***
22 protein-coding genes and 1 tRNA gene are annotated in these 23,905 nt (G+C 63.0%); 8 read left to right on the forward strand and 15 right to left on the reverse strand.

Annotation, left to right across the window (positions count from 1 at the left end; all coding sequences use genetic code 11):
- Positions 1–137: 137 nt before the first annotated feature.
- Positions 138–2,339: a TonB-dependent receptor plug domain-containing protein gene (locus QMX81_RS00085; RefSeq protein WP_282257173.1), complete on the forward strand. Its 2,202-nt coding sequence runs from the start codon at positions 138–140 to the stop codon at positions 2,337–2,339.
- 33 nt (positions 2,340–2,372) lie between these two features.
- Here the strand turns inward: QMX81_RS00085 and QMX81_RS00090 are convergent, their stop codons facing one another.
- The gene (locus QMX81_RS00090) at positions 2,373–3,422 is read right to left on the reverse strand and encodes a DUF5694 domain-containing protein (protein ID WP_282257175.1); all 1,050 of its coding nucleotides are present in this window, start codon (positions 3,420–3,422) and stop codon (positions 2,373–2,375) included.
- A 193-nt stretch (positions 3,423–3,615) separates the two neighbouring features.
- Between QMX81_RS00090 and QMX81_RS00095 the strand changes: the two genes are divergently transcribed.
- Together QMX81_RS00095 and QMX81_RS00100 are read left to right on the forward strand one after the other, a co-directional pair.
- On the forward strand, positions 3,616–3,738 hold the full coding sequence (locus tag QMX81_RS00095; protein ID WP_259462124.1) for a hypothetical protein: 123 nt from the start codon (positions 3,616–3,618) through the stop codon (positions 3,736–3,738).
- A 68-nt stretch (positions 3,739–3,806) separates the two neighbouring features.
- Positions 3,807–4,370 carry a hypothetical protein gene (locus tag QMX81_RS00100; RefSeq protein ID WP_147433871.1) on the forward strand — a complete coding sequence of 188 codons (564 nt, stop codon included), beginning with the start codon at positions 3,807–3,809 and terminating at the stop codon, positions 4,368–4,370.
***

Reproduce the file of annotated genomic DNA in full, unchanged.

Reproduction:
22 protein-coding genes and 1 tRNA gene are annotated in these 23,905 nt (G+C 63.0%); 8 read left to right on the forward strand and 15 right to left on the reverse strand.

Annotation, left to right across the window (positions count from 1 at the left end; all coding sequences use genetic code 11):
- Positions 1–137: 137 nt before the first annotated feature.
- Positions 138–2,339: a TonB-dependent receptor plug domain-containing protein gene (locus QMX81_RS00085; RefSeq protein WP_282257173.1), complete on the forward strand. Its 2,202-nt coding sequence runs from the start codon at positions 138–140 to the stop codon at positions 2,337–2,339.
- 33 nt (positions 2,340–2,372) lie between these two features.
- Here the strand turns inward: QMX81_RS00085 and QMX81_RS00090 are convergent, their stop codons facing one another.
- The gene (locus QMX81_RS00090) at positions 2,373–3,422 is read right to left on the reverse strand and encodes a DUF5694 domain-containing protein (protein ID WP_282257175.1); all 1,050 of its coding nucleotides are present in this window, start codon (positions 3,420–3,422) and stop codon (positions 2,373–2,375) included.
- A 193-nt stretch (positions 3,423–3,615) separates the two neighbouring features.
- Between QMX81_RS00090 and QMX81_RS00095 the strand changes: the two genes are divergently transcribed.
- Together QMX81_RS00095 and QMX81_RS00100 are read left to right on the forward strand one after the other, a co-directional pair.
- On the forward strand, positions 3,616–3,738 hold the full coding sequence (locus tag QMX81_RS00095; protein ID WP_259462124.1) for a hypothetical protein: 123 nt from the start codon (positions 3,616–3,618) through the stop codon (positions 3,736–3,738).
- A 68-nt stretch (positions 3,739–3,806) separates the two neighbouring features.
- Positions 3,807–4,370 carry a hypothetical protein gene (locus tag QMX81_RS00100; RefSeq protein ID WP_147433871.1) on the forward strand — a complete coding sequence of 188 codons (564 nt, stop codon included), beginning with the start codon at positions 3,807–3,809 and terminating at the stop codon, positions 4,368–4,370.